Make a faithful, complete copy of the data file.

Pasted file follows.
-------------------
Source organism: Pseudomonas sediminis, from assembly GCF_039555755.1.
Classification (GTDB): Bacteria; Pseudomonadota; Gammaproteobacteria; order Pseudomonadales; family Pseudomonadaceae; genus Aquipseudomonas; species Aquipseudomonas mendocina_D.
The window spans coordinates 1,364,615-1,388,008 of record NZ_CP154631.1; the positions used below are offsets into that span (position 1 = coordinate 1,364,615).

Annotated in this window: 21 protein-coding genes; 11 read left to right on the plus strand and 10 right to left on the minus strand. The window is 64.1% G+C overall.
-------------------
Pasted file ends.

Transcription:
Source organism: Pseudomonas sediminis, from assembly GCF_039555755.1.
Classification (GTDB): Bacteria; Pseudomonadota; Gammaproteobacteria; order Pseudomonadales; family Pseudomonadaceae; genus Aquipseudomonas; species Aquipseudomonas mendocina_D.
The window spans coordinates 1,364,615-1,388,008 of record NZ_CP154631.1; the positions used below are offsets into that span (position 1 = coordinate 1,364,615).

Annotated in this window: 21 protein-coding genes; 11 read left to right on the plus strand and 10 right to left on the minus strand. The window is 64.1% G+C overall.